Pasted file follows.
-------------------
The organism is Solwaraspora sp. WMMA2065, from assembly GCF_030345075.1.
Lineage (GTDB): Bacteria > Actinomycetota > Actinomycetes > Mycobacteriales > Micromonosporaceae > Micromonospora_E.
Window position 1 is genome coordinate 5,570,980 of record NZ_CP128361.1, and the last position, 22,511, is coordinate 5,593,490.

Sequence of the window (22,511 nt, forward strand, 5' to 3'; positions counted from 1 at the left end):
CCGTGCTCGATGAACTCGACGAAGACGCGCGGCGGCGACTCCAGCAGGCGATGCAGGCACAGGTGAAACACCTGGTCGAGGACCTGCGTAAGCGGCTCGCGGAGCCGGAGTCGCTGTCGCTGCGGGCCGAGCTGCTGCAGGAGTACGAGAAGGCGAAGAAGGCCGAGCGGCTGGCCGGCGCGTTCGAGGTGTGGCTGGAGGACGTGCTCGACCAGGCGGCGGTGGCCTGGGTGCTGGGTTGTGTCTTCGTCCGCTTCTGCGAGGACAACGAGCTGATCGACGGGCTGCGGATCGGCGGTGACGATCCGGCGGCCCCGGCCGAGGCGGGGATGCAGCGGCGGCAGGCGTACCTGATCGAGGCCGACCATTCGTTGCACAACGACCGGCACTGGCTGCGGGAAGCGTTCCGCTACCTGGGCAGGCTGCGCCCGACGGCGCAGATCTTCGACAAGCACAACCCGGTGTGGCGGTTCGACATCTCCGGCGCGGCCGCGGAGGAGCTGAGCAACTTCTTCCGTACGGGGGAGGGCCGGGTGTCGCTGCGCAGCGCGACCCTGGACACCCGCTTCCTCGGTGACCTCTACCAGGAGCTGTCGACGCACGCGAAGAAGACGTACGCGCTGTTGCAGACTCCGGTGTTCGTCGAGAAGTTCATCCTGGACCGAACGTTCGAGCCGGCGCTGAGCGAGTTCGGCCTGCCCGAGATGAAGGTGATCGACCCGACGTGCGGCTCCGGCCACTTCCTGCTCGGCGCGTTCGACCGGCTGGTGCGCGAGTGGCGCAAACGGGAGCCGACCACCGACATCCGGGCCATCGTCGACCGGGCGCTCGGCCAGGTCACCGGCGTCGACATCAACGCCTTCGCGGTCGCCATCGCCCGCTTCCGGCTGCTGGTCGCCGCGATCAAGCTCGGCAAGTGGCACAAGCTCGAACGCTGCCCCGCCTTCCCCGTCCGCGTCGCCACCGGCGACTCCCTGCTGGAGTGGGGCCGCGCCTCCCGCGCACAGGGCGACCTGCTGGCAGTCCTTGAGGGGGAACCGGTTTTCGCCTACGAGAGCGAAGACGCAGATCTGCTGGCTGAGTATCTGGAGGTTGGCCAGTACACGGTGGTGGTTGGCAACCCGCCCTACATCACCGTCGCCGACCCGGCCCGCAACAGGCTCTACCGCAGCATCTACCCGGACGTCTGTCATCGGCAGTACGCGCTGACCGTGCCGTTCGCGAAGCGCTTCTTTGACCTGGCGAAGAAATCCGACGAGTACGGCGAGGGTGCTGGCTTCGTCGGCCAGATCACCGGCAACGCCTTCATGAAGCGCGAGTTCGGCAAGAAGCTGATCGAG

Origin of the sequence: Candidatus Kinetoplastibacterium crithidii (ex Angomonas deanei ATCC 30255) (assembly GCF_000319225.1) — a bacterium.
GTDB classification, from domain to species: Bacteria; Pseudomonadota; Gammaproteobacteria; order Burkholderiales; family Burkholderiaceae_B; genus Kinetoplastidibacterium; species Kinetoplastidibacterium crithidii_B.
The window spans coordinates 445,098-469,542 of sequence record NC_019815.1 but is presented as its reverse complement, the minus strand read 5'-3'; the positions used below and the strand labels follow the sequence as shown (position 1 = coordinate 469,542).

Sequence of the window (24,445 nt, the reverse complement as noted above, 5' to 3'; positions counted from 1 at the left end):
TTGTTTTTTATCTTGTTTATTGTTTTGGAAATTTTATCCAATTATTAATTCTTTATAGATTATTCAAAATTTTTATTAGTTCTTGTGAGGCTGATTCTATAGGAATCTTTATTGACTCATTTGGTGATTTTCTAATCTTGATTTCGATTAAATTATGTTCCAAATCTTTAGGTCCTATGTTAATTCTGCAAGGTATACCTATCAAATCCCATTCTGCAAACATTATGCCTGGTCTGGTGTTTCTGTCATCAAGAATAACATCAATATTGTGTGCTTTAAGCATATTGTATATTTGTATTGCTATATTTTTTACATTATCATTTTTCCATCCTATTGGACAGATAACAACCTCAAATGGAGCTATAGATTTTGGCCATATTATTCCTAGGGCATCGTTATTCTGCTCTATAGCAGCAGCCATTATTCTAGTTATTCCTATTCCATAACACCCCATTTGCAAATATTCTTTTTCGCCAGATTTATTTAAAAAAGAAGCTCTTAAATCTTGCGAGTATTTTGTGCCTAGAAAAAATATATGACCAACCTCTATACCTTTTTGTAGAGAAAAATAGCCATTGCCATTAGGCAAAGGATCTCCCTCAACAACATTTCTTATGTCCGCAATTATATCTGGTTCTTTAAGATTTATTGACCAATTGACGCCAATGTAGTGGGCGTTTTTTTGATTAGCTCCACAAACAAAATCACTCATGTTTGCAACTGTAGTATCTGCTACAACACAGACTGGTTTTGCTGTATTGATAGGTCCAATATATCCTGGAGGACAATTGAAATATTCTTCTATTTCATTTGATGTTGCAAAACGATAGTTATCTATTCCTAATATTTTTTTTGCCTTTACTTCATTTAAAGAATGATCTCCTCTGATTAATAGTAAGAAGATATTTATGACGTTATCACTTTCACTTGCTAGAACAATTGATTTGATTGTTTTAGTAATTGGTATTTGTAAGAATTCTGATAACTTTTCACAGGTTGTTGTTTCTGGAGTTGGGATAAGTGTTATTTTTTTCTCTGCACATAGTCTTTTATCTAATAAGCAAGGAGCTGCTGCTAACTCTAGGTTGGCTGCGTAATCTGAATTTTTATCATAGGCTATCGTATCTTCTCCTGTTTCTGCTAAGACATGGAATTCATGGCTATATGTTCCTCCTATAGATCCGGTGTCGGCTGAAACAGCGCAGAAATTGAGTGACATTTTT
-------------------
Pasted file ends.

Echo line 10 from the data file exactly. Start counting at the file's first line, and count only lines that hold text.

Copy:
TTGTTTTTTATCTTGTTTATTGTTTTGGAAATTTTATCCAATTATTAATTCTTTATAGATTATTCAAAATTTTTATTAGTTCTTGTGAGGCTGATTCTATAGGAATCTTTATTGACTCATTTGGTGATTTTCTAATCTTGATTTCGATTAAATTATGTTCCAAATCTTTAGGTCCTATGTTAATTCTGCAAGGTATACCTATCAAATCCCATTCTGCAAACATTATGCCTGGTCTGGTGTTTCTGTCATCAAGAATAACATCAATATTGTGTGCTTTAAGCATATTGTATATTTGTATTGCTATATTTTTTACATTATCATTTTTCCATCCTATTGGACAGATAACAACCTCAAATGGAGCTATAGATTTTGGCCATATTATTCCTAGGGCATCGTTATTCTGCTCTATAGCAGCAGCCATTATTCTAGTTATTCCTATTCCATAACACCCCATTTGCAAATATTCTTTTTCGCCAGATTTATTTAAAAAAGAAGCTCTTAAATCTTGCGAGTATTTTGTGCCTAGAAAAAATATATGACCAACCTCTATACCTTTTTGTAGAGAAAAATAGCCATTGCCATTAGGCAAAGGATCTCCCTCAACAACATTTCTTATGTCCGCAATTATATCTGGTTCTTTAAGATTTATTGACCAATTGACGCCAATGTAGTGGGCGTTTTTTTGATTAGCTCCACAAACAAAATCACTCATGTTTGCAACTGTAGTATCTGCTACAACACAGACTGGTTTTGCTGTATTGATAGGTCCAATATATCCTGGAGGACAATTGAAATATTCTTCTATTTCATTTGATGTTGCAAAACGATAGTTATCTATTCCTAATATTTTTTTTGCCTTTACTTCATTTAAAGAATGATCTCCTCTGATTAATAGTAAGAAGATATTTATGACGTTATCACTTTCACTTGCTAGAACAATTGATTTGATTGTTTTAGTAATTGGTATTTGTAAGAATTCTGATAACTTTTCACAGGTTGTTGTTTCTGGAGTTGGGATAAGTGTTATTTTTTTCTCTGCACATAGTCTTTTATCTAATAAGCAAGGAGCTGCTGCTAACTCTAGGTTGGCTGCGTAATCTGAATTTTTATCATAGGCTATCGTATCTTCTCCTGTTTCTGCTAAGACATGGAATTCATGGCTATATGTTCCTCCTATAGATCCGGTGTCGGCTGAAACAGCGCAGAAATTGAGTGACATTTTT